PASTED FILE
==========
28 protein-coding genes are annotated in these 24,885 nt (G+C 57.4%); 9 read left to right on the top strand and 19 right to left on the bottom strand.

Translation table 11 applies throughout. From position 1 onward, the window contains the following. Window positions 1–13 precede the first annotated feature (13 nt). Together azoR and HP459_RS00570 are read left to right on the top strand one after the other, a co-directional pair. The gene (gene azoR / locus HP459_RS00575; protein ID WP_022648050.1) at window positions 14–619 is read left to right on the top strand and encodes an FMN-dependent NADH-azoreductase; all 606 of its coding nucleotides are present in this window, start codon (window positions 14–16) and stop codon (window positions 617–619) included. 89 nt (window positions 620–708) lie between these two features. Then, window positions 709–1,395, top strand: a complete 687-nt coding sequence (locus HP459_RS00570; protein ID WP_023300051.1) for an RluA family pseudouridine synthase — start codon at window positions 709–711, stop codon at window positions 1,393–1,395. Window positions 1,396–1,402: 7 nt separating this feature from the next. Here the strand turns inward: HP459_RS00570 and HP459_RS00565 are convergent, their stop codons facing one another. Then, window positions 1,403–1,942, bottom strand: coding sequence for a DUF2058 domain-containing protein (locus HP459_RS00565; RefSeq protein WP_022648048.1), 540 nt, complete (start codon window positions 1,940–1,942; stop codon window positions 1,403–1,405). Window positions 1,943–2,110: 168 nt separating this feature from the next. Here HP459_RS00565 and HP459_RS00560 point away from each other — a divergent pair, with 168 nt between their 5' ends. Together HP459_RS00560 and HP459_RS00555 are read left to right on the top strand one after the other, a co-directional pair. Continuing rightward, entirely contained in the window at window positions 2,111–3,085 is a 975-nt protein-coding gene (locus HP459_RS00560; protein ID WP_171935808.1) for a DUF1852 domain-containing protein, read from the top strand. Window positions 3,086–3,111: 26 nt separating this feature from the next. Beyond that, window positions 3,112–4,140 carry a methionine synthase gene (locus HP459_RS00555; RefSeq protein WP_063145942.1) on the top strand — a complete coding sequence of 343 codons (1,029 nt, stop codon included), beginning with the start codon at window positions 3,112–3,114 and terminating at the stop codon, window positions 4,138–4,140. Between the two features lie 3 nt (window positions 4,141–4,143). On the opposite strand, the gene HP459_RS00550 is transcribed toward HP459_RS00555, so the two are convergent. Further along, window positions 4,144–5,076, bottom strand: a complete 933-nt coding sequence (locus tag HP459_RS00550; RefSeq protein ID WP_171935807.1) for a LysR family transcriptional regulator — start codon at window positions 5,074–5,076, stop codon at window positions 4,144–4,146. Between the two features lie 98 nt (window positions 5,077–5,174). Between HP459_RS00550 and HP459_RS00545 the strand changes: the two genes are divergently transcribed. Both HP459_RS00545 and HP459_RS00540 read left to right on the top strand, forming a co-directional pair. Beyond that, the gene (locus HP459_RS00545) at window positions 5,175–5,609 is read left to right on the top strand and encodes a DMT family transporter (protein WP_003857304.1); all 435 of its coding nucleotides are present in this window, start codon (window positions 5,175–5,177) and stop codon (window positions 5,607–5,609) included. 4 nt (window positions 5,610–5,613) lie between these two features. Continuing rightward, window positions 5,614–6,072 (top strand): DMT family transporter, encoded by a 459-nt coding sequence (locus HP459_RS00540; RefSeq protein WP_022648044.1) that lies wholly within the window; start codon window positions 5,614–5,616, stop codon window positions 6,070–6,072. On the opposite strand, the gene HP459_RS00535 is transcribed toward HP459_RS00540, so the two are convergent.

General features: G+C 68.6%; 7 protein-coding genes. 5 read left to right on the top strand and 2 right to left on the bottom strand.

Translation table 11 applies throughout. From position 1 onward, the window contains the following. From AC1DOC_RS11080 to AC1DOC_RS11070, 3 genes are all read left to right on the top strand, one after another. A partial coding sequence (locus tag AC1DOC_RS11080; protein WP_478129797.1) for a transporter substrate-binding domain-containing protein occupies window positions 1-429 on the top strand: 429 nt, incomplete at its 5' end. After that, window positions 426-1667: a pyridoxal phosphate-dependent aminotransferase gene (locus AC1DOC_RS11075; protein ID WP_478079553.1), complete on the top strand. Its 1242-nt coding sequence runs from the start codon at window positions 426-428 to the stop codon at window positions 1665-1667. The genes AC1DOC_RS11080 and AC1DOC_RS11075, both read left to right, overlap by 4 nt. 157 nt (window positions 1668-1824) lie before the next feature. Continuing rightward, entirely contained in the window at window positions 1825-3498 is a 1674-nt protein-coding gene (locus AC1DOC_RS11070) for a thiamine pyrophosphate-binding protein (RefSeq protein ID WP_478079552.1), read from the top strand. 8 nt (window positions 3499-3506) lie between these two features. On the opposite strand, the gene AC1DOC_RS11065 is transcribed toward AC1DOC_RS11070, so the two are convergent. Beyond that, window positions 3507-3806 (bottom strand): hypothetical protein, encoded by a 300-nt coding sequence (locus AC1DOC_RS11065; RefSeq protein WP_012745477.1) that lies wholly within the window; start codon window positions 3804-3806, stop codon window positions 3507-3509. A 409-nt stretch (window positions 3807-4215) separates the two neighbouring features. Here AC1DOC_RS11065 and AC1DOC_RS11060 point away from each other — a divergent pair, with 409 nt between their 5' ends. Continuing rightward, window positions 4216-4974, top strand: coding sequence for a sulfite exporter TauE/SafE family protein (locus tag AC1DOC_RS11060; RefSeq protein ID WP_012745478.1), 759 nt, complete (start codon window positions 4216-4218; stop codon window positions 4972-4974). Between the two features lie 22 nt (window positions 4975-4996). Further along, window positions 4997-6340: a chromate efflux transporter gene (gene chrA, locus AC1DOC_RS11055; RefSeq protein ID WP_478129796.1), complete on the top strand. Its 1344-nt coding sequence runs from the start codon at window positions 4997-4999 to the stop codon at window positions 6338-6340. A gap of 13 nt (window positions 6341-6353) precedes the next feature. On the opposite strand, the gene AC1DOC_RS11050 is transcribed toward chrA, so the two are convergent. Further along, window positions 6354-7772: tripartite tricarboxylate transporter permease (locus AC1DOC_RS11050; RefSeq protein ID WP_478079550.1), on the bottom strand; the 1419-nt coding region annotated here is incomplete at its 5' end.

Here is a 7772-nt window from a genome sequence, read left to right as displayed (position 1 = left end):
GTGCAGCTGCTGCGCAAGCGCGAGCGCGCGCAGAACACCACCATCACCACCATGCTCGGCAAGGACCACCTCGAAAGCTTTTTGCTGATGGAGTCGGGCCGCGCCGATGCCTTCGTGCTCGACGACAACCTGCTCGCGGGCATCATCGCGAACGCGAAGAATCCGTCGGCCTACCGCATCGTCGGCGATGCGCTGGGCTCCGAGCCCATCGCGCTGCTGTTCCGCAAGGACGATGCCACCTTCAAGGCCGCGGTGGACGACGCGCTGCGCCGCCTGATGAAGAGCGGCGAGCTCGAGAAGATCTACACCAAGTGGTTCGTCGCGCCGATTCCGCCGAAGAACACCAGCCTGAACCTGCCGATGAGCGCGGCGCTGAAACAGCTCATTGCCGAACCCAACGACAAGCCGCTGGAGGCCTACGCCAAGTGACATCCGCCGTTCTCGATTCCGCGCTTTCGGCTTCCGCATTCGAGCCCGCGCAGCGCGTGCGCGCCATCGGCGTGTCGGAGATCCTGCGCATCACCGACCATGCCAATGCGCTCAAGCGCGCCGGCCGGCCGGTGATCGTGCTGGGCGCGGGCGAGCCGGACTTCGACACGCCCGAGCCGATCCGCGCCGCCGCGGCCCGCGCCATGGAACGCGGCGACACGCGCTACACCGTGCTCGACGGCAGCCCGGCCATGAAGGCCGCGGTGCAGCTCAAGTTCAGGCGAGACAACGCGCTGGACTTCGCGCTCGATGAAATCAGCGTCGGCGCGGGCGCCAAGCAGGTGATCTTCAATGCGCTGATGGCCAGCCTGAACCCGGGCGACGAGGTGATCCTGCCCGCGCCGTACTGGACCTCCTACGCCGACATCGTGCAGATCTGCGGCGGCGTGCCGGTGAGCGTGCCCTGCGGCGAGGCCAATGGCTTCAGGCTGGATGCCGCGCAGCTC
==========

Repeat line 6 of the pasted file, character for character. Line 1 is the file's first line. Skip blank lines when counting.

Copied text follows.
GTGCAGCTGCTGCGCAAGCGCGAGCGCGCGCAGAACACCACCATCACCACCATGCTCGGCAAGGACCACCTCGAAAGCTTTTTGCTGATGGAGTCGGGCCGCGCCGATGCCTTCGTGCTCGACGACAACCTGCTCGCGGGCATCATCGCGAACGCGAAGAATCCGTCGGCCTACCGCATCGTCGGCGATGCGCTGGGCTCCGAGCCCATCGCGCTGCTGTTCCGCAAGGACGATGCCACCTTCAAGGCCGCGGTGGACGACGCGCTGCGCCGCCTGATGAAGAGCGGCGAGCTCGAGAAGATCTACACCAAGTGGTTCGTCGCGCCGATTCCGCCGAAGAACACCAGCCTGAACCTGCCGATGAGCGCGGCGCTGAAACAGCTCATTGCCGAACCCAACGACAAGCCGCTGGAGGCCTACGCCAAGTGACATCCGCCGTTCTCGATTCCGCGCTTTCGGCTTCCGCATTCGAGCCCGCGCAGCGCGTGCGCGCCATCGGCGTGTCGGAGATCCTGCGCATCACCGACCATGCCAATGCGCTCAAGCGCGCCGGCCGGCCGGTGATCGTGCTGGGCGCGGGCGAGCCGGACTTCGACACGCCCGAGCCGATCCGCGCCGCCGCGGCCCGCGCCATGGAACGCGGCGACACGCGCTACACCGTGCTCGACGGCAGCCCGGCCATGAAGGCCGCGGTGCAGCTCAAGTTCAGGCGAGACAACGCGCTGGACTTCGCGCTCGATGAAATCAGCGTCGGCGCGGGCGCCAAGCAGGTGATCTTCAATGCGCTGATGGCCAGCCTGAACCCGGGCGACGAGGTGATCCTGCCCGCGCCGTACTGGACCTCCTACGCCGACATCGTGCAGATCTGCGGCGGCGTGCCGGTGAGCGTGCCCTGCGGCGAGGCCAATGGCTTCAGGCTGGATGCCGCGCAGCTC